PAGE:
Major League Baseball officials seeking to put the Biogenesis scandal behind them have offered 50-game suspensions to eight of the nine players facing discipline this week while continuing efforts to hammer out a deal with Alex Rodriguez that would prevent the steroid-stained slugger from ever returning to the field sources told the Daily News.

Officials from MLB union leaders and attorneys for the players linked to the South Florida anti-aging clinic engaged in talks all day Wednesday in an effort to bring closure to baseball’s latest doping scandal so everyone involved can start the 2014 season fresh.

“They want to get it all behind them so they can have a nice clean season next year” the source said.

Another source said the 50-game suspensions were designed to entice the players to immediately accept the discipline without litigation or arbitration. MLB investigators dug up evidence that warranted stiffer penalties.

“They have sufficient evidence to go before the arbitrator but because they are all first-time offenders they wanted to give them the opportunity to put this behind them like (Milwaukee Brewers star Ryan) Braun and still be able to play this year” the second source said.

It was hoped that agreements with the players could be reached by Friday — and certainly no later than Sunday — because for most teams there would be no more than 50 games left in the season and clubs would want players eligible for the postseason. Several players tied to the Coral Gables clinic are on playoff-contending teams including Detroit Tigers shortstop Jhonny Peralta and Texas Rangers outfielder Nelson Cruz would be eligible for postseason rosters if they agree to begin the suspensions immediately instead of challenging them before arbitrator Frederic Horowitz.

Baseball investigators have uncovered overwhelming evidence that Rodriguez violated the joint drug program sources have told the Daily News which would warrant a lifetime ban from the game. MLB officials have also gathered evidence that suggests Rodriguez attempted to interfere with their investigation into the now-defunct Biogenesis clinic by intimidating witnesses and purchasing incriminating documents.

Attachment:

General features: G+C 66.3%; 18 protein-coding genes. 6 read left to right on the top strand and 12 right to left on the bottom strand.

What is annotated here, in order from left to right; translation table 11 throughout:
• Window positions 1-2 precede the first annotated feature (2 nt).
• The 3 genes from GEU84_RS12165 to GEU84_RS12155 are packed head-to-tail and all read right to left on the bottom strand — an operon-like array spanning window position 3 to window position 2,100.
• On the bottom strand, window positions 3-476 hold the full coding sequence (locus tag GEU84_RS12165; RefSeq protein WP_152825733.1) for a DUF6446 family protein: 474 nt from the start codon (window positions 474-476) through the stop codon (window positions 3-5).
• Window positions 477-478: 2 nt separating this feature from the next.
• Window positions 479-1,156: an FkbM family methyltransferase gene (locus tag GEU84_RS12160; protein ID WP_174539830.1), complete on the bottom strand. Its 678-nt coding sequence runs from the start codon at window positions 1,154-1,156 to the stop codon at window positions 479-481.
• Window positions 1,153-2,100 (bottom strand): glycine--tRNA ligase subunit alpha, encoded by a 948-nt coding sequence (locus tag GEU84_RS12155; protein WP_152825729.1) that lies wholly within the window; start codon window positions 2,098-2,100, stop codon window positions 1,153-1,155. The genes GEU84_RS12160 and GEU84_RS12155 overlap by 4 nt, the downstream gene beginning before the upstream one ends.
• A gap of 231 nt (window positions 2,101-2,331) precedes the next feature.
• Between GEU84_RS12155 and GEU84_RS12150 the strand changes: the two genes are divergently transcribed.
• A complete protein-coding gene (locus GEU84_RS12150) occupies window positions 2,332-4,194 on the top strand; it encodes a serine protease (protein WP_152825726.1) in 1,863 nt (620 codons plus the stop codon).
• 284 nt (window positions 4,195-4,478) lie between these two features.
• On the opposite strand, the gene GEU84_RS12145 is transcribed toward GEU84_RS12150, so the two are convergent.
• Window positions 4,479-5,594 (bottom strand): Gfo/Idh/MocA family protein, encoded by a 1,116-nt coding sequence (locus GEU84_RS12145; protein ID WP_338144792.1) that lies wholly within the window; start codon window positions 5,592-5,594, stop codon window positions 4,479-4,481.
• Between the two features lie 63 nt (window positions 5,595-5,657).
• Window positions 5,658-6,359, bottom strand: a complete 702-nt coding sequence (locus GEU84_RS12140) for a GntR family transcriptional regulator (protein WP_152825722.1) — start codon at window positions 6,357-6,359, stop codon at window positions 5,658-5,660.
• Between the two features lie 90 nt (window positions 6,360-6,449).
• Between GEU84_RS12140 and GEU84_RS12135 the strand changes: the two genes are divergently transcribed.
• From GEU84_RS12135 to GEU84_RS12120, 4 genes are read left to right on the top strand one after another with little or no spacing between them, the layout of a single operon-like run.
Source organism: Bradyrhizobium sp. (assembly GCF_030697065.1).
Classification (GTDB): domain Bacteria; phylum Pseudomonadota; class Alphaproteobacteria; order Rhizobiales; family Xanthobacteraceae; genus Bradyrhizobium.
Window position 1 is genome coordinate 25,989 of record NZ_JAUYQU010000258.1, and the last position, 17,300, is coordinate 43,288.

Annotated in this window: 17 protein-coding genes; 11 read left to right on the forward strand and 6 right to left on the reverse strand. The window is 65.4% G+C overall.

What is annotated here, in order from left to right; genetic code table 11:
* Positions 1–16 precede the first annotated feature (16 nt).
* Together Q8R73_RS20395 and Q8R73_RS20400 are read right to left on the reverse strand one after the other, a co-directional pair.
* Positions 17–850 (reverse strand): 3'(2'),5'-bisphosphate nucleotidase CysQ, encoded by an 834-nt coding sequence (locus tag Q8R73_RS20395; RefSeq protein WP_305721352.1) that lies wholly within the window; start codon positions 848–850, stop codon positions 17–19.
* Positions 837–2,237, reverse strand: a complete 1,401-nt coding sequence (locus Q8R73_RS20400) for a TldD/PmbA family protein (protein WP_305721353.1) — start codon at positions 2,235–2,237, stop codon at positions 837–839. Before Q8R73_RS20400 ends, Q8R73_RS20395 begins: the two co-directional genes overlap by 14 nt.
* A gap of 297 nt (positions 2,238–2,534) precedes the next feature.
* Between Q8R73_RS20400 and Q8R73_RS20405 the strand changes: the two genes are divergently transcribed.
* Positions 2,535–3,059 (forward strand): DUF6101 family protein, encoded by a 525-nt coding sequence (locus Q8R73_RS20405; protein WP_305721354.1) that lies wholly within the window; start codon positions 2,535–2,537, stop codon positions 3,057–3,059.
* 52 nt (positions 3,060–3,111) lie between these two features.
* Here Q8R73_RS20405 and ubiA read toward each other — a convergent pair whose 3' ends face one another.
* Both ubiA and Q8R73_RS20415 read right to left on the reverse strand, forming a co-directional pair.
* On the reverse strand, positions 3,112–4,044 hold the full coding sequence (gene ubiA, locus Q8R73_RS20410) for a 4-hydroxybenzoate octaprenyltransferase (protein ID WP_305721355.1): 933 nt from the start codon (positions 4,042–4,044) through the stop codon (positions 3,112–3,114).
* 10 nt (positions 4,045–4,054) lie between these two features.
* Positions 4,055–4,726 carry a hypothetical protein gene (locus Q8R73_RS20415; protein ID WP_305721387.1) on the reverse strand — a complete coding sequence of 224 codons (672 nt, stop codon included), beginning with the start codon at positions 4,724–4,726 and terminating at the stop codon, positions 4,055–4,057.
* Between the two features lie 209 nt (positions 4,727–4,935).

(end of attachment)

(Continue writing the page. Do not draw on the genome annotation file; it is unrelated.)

A lifetime ban could ultimately be overturned by an arbitrator however and a suspension of 200 games or more would most likely help MLB officials achieve their goal of preventing A-Rod from ever returning to the big leagues anyway. Rodriguez — who has missed the entire 2013 season after hip surgery in January — would miss the rest of this year and the entire 2014 season if he was suspended for 200 or more games. The aging infielder turned 38 years old last week and a comeback in 2015 would be highly unlikely since he would be pushing 40 and sidelined for two full seasons at that point.

It is unclear if Rodriguez and his advisers would agree to a ban of 200 or more games and A-Rod attorney David Cornwell told ESPN Radio this week that he was focusing on preparing an appeal. But if Rodriguez agreed not to fight the suspension he would still be entitled to the $61 million he is owed for the 2015-2017 seasons. He would not receive any of that money if he was banned for life.